I have four roadside alarm clocks but still woke up late on the pavement. After a breakfast poured directly on the table I donned a clockwork costume and worked all morning astride a skeleton called scaffolding – in some realities this surrounds a house. June and I had a race track meeting and were then rolled up and stuffed in hexagonal holes like honey (purportedly for working like bees). The pit stop was circling the Statue of Liberty when I sat on a cheese roll in an attempt to work out the gears. I finally got the engine going and had a brief trip out: circumnavigating the car park and then taking in the roundabout where young children evolved into old adults and the crater where overnight an interstellar shopping trolley had crash landed – complete with extraterrestrial special offers.
I walked June to town after accidentally swallowing my electric guitar. We looked at the perpendicular movement of clouds while I played the opening riff of Foxy Lady using my tongue and tonsils. As a joke I pretended the clouds were building sites – the subsequent houses are sold with the catch phrase “only atheists go to heaven” – and earnestly informed passers by that all snowmen are made from concrete. I came home with two hands in my pockets and two more making pistols in the air – I secretly conceived the idea that every gunfighter is immortal and that time doesn’t exist. I had only just settled into the comfortable creative morass of my new studio when June rang asking me to collect the crocodile she was holding while she searched the swamp for more.
I got up in a suit of armour after dreaming of an avenue of electromagnets – the bride and groom ran along it generating an electric current – as the bulb lit up they then went out for the day. In the real world I followed June around a field of bright clothes: next season’s colours among leafless twigs with London accents. I imagined bare arms hanging from the ceiling and bare legs rising from the floor – disconcertingly they in turn imagined me walking through brick walls with my feet in dried flower arrangements and my arms encased in swathes of over ripe fruit. We caught a train which had the Sistine Chapel replicated inside; I stroked my beard like Michelangelo and then pulled a bicycle from a sleeping tiger for an old lady who had the national anthem embroidered on her vest.
When I came downstairs June was busy adding the finishing touches to the garden in her hair; she tied in the climbers as a rainbow emerged from one flower pot and disappeared into another – I always think of ships made from papyrus when the sun shines indoors and I was just going to write down a string of Egyptian names I could use as code for my first spiritual computer when the light bulb rained and a flock of starlings landed to pull bright red worms out of an otherwise grey carpet. Simultaneously a train reached the end of the Victorian pier in our Edwardian fireplace and a head emerged from the sideboard; knowing what was coming next I grasped the hand sticking out of the top drawer and squeezed it affectionately before hitting it hard with a lump hammer.
I got up a little bit late, looked at the stretched out limbs on the ceiling and then watched a large furry mammal amble down the street while trying out a new pair of shoes from the Pleistocene epoch (pink was big in the Pleistocene). After a spell sitting on digestive biscuits in a world of hot tea June and I went to town. We stood like storks in fast moving water as several generations of the human family drifted by clinging to ever smaller pieces of driftwood – the little boy on the smallest piece was busy whittling it into the immediately recognisable shape of a female baboon holding its young when I threw him a rope; in return he threw me a life raft carved out of stone. I resolved to research my own past until a number of paving slabs rose revealing heads with peering eyes hiding underneath.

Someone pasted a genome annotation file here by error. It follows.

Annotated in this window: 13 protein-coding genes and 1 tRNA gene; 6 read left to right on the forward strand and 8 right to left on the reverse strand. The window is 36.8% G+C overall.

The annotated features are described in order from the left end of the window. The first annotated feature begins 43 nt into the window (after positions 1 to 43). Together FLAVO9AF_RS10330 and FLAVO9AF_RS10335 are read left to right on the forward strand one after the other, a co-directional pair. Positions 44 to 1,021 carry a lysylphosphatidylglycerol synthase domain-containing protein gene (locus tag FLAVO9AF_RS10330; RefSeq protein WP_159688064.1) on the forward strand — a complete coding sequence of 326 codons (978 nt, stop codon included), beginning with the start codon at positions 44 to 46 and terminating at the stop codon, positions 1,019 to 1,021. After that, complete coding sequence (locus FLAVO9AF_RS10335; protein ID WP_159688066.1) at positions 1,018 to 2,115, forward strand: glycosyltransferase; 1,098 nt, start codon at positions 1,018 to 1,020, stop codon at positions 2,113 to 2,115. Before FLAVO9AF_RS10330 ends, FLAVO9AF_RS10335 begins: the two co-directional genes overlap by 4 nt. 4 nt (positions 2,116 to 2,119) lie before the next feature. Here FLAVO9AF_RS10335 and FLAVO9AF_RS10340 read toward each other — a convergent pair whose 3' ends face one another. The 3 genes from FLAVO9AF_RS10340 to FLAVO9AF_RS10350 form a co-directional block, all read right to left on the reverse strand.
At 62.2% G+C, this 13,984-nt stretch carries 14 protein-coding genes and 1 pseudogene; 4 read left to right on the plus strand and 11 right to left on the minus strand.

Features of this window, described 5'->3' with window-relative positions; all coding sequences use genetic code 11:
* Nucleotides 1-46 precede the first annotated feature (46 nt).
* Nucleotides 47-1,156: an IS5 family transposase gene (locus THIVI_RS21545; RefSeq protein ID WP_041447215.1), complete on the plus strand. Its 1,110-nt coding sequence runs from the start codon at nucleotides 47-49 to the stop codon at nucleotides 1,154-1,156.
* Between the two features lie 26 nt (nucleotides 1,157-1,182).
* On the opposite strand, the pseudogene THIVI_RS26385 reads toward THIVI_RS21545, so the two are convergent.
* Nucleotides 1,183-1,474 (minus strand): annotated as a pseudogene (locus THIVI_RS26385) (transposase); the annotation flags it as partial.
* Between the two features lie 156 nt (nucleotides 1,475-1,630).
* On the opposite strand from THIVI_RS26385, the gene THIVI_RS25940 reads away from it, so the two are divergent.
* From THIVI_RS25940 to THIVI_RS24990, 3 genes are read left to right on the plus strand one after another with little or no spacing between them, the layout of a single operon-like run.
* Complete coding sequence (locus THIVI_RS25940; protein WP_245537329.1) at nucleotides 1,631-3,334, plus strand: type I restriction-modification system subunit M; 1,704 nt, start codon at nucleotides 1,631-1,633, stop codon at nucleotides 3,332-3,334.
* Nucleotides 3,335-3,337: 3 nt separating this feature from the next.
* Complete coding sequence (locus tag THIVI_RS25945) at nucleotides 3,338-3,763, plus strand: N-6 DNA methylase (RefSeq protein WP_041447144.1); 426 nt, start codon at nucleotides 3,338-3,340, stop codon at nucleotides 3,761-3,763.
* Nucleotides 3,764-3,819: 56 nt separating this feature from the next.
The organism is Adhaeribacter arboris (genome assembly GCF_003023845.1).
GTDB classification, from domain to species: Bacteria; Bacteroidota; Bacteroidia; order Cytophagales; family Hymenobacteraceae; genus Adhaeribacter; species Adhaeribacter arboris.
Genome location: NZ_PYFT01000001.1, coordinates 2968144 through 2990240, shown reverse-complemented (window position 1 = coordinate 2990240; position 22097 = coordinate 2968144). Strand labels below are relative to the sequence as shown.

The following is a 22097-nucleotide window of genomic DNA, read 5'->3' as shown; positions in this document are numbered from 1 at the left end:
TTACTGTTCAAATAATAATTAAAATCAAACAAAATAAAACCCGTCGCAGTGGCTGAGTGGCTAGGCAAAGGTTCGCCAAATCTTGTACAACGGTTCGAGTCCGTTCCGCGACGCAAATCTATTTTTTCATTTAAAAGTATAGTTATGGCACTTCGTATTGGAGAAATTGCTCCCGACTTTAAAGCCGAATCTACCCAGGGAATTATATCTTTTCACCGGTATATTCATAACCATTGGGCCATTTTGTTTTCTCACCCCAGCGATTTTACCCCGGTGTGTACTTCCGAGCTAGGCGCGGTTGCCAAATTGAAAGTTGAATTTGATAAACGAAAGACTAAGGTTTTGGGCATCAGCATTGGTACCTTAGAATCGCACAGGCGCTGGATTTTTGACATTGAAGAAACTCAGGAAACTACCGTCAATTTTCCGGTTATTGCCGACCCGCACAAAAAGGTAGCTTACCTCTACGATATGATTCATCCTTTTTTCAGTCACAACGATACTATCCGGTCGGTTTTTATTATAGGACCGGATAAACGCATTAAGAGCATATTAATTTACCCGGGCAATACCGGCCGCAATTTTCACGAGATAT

I interviewed the toothbrush while June was still lying in bed like one footprint among many – incidentally it is impossible to see where they start or end. The sun was painted on the door as it opened to reveal the pouring rain. I took a floating goblet to the nearest city followed by the flying geese that had inspired the fifth symphony of Sibelius (they had no idea that I would spend part of the afternoon photographing signs that I found on the road). I met my father in a flower vase and pronounced my love of faded flowers. We caught a bus before it blinked and saw the other passengers draped over the seats like crucifixes – my friend the vampire took a taxi. We found entrances B and C before finding entrance A. I made up words from these while my father made up himself.
I woke with the remnants of an octopus’s meal strewn across the bedroom floor. I swept it all under the voluminous skirt of a black cat fairy whose outstretched arms form part of the cycle way which circles the room like a smile on a balloon at the very point it is being burst. I removed the debris of a thousand shipwrecks from my hair and went to town with June curled up in my shopping bag sorting out the letters she wants to send to herself – she also found some she wants to send to me and pinned them to a portrait of Winston Churchill (sometime later Lady Churchill entered the room with her hair on fire). We ate a late breakfast inside a printing press – as we were being served a picture of an old man with a small dog fell to the floor – I was pleased when a young child bent down and picked it up.